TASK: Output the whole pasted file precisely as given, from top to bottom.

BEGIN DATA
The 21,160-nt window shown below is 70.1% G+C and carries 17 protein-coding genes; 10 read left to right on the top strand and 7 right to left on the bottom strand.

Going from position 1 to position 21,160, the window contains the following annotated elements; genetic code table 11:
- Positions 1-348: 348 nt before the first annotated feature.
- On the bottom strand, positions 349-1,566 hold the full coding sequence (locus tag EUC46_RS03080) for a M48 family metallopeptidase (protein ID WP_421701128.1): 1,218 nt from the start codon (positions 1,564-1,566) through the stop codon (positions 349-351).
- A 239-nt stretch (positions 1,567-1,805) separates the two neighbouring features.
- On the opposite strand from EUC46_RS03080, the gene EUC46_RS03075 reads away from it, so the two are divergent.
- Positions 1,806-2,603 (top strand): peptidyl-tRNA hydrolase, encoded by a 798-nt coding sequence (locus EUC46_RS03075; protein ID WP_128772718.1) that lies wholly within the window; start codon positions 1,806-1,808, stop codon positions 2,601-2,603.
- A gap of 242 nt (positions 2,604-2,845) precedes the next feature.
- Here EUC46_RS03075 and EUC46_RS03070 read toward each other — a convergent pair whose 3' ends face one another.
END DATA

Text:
The 21,160-nt window shown below is 70.1% G+C and carries 17 protein-coding genes; 10 read left to right on the top strand and 7 right to left on the bottom strand.

Going from position 1 to position 21,160, the window contains the following annotated elements; genetic code table 11:
- Positions 1-348: 348 nt before the first annotated feature.
- On the bottom strand, positions 349-1,566 hold the full coding sequence (locus tag EUC46_RS03080) for a M48 family metallopeptidase (protein ID WP_421701128.1): 1,218 nt from the start codon (positions 1,564-1,566) through the stop codon (positions 349-351).
- A 239-nt stretch (positions 1,567-1,805) separates the two neighbouring features.
- On the opposite strand from EUC46_RS03080, the gene EUC46_RS03075 reads away from it, so the two are divergent.
- Positions 1,806-2,603 (top strand): peptidyl-tRNA hydrolase, encoded by a 798-nt coding sequence (locus EUC46_RS03075; protein ID WP_128772718.1) that lies wholly within the window; start codon positions 1,806-1,808, stop codon positions 2,601-2,603.
- A gap of 242 nt (positions 2,604-2,845) precedes the next feature.
- Here EUC46_RS03075 and EUC46_RS03070 read toward each other — a convergent pair whose 3' ends face one another.